From the Long Beach Press-Telegram
By Christopher J. Steinhauser
After the earth shook in 1933, destroying many of Long Beach’s recently built schools, residents here faced a double problem. At a time when many homes and businesses had been leveled by the same quake, the people of Long Beach needed to build new schools even as they paid off the debt for school structures that no longer existed.
Compounding the problem were the lingering effects of the stock market crash of 1929, when personal savings evaporated, banks closed, and unemployment mounted.
Under these conditions, voters made their “big decision,” as it was called at the time. By a vote of 3 to 1, they approved a $4.9 million bond issue to rebuild schools.
As a result, the school district began a successful recovery, and thanks to the fortunate timing of the quake at 5:55 p.m., “though the physical shell of a school system had received a mortal blow, the living heart of it had been spared – its children,” according to the 1960 book, A History of the Long Beach Unified School District.
Today, we face a disaster of a different magnitude, though this time the destruction is entirely preventable. The solution does not even require raising taxes beyond current levels. But unless we somehow extend state taxes that are set to expire, we could lose more than $760 per student next year, which is nothing short of a fiscal earthquake. We’ve already cut more than $200 million here over the past three years. The excellence of Long Beach schools, long recognized by this newspaper and by media on the national and international scenes, will not survive this knockout blow.
Already we’ve laid off and furloughed hundreds of teachers and support staff, with more sacrifices on the horizon. Class sizes are swelling. Our outdoor science camp that was started in 1949 is gone. High school requirements for computer literacy and health? Gone. Summer school? Gone. Middle school sports? Gone, unless a benefactor provides $300,000 in private funding. Maintenance and other central operations have been cut to the bone. At our central office, many departments resemble ghost towns of empty cubicles.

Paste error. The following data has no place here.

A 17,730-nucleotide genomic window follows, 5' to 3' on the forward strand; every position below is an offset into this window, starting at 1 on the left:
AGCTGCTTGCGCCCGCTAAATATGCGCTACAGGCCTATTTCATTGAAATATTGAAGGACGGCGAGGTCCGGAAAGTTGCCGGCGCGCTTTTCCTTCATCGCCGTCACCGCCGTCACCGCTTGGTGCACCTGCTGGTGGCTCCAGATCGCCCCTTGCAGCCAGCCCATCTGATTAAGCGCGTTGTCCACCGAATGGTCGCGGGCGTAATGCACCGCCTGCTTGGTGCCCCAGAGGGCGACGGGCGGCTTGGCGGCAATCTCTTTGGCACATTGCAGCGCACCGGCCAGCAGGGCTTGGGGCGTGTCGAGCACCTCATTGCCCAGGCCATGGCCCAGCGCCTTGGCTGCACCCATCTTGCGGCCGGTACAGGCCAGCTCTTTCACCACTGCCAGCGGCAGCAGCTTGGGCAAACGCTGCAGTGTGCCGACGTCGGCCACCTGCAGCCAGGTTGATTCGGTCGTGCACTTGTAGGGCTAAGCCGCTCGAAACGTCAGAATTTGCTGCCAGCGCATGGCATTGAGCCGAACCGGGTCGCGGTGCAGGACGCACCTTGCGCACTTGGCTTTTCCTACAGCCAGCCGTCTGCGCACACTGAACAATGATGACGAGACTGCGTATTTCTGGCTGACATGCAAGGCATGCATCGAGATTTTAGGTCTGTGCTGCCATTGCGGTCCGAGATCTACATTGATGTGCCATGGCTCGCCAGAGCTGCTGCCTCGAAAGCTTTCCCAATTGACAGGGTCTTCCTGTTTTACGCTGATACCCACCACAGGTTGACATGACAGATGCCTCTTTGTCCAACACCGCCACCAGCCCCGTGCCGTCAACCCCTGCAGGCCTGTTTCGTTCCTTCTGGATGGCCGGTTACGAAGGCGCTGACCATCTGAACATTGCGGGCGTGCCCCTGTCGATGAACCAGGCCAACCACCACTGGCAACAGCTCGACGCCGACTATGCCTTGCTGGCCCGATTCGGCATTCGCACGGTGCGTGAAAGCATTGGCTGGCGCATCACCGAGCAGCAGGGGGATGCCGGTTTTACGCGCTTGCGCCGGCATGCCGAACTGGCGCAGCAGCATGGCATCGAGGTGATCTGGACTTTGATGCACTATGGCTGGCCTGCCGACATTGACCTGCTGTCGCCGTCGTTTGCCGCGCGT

We are not alone. School districts statewide continue to face huge cuts. More than 30,000 California educators and 10,000 other public school employees have been laid off over the past three years.
At this rate, our academic programs and services will continue to suffer deep cuts indefinitely. By the time today’s elementary school children reach high school, they may find that we have eliminated programs such as sports, band and the wide array of college preparatory classes and workforce training courses now offered. Remember, we’re talking about a school system where one high school sends more athletes to the NFL than any other high school in the nation, where music programs have been named among America’s best by the GRAMMY Foundation, where 74 percent of graduates go to college, and where high school seniors earned $51 million in scholarships last year.
The result of such continued cuts will be plummeting property values citywide, persistent unemployment, increased crime and the type of tragic, urban decay that we’ve witnessed in Detroit and other major cities whose public school systems were neglected for too long.
Even during some of its darkest hours, Long Beach wisely placed a premium on public education. The 1933 school bond vote was one of many instances in which voters here taxed themselves in support of students. It all started with a successful $6,000 bond in 1885 when Long Beach founders like John Bixby served on the school board. It continued in 1924, when residents voted 20 to 1 in favor of another $4.9 million for schools.
Years from now, when Long Beach residents turn the pages of history, what will they think of us? While our schools still enjoy strong support from the community, including frequent pats on the back from opinion leaders, our accolades are not paying the bills.
Everyone who cares about children in our service areas of Long Beach, Lakewood, Signal Hill and on Catalina Island – and who enjoys the high quality of life that these communities have to offer – must collectively hold state legislators responsible for stabilizing school funding. If it takes pension reform and other compromise, fine. In fact, let’s allow voters a say on that, too.
Our earthquake is now. Does Long Beach still have what it takes to rally around one of the nation’s best school systems?
As it was 78 years ago, we mustn’t take too long to decide. Awaiting our answer is that same living heart of our school system – our children.
Christopher J. Steinhauser is superintendent of the Long Beach Unified School District.